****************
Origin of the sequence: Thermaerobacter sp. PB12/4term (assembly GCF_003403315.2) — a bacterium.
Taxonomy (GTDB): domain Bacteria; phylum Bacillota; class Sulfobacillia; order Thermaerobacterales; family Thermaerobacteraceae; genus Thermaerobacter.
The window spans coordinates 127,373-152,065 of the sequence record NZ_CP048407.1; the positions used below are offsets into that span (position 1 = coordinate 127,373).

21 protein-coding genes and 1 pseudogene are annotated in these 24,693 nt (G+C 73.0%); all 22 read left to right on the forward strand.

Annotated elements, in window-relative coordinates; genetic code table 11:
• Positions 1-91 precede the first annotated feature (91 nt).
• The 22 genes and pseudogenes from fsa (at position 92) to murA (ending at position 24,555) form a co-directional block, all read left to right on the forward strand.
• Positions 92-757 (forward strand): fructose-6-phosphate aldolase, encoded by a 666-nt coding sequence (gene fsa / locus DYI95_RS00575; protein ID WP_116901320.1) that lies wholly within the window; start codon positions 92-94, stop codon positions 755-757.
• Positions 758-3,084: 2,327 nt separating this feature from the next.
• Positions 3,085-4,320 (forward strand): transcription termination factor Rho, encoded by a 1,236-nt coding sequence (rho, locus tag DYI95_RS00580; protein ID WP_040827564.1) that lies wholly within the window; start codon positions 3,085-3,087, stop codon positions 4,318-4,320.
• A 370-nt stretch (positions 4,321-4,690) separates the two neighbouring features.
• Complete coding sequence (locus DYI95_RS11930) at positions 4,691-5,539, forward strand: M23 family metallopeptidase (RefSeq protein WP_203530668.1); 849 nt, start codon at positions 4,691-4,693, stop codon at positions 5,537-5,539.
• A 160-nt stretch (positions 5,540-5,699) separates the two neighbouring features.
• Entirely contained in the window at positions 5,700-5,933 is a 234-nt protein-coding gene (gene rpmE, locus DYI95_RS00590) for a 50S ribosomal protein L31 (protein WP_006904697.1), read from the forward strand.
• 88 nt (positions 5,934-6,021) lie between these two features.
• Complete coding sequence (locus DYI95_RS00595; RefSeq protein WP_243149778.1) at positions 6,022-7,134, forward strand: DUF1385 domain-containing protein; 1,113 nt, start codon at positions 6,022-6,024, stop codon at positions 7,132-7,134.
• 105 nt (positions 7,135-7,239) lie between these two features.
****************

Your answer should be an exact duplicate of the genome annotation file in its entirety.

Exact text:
Origin of the sequence: Thermaerobacter sp. PB12/4term (assembly GCF_003403315.2) — a bacterium.
Taxonomy (GTDB): domain Bacteria; phylum Bacillota; class Sulfobacillia; order Thermaerobacterales; family Thermaerobacteraceae; genus Thermaerobacter.
The window spans coordinates 127,373-152,065 of the sequence record NZ_CP048407.1; the positions used below are offsets into that span (position 1 = coordinate 127,373).

21 protein-coding genes and 1 pseudogene are annotated in these 24,693 nt (G+C 73.0%); all 22 read left to right on the forward strand.

Annotated elements, in window-relative coordinates; genetic code table 11:
• Positions 1-91 precede the first annotated feature (91 nt).
• The 22 genes and pseudogenes from fsa (at position 92) to murA (ending at position 24,555) form a co-directional block, all read left to right on the forward strand.
• Positions 92-757 (forward strand): fructose-6-phosphate aldolase, encoded by a 666-nt coding sequence (gene fsa / locus DYI95_RS00575; protein ID WP_116901320.1) that lies wholly within the window; start codon positions 92-94, stop codon positions 755-757.
• Positions 758-3,084: 2,327 nt separating this feature from the next.
• Positions 3,085-4,320 (forward strand): transcription termination factor Rho, encoded by a 1,236-nt coding sequence (rho, locus tag DYI95_RS00580; protein ID WP_040827564.1) that lies wholly within the window; start codon positions 3,085-3,087, stop codon positions 4,318-4,320.
• A 370-nt stretch (positions 4,321-4,690) separates the two neighbouring features.
• Complete coding sequence (locus DYI95_RS11930) at positions 4,691-5,539, forward strand: M23 family metallopeptidase (RefSeq protein WP_203530668.1); 849 nt, start codon at positions 4,691-4,693, stop codon at positions 5,537-5,539.
• A 160-nt stretch (positions 5,540-5,699) separates the two neighbouring features.
• Entirely contained in the window at positions 5,700-5,933 is a 234-nt protein-coding gene (gene rpmE, locus DYI95_RS00590) for a 50S ribosomal protein L31 (protein WP_006904697.1), read from the forward strand.
• 88 nt (positions 5,934-6,021) lie between these two features.
• Complete coding sequence (locus DYI95_RS00595; RefSeq protein WP_243149778.1) at positions 6,022-7,134, forward strand: DUF1385 domain-containing protein; 1,113 nt, start codon at positions 6,022-6,024, stop codon at positions 7,132-7,134.
• 105 nt (positions 7,135-7,239) lie between these two features.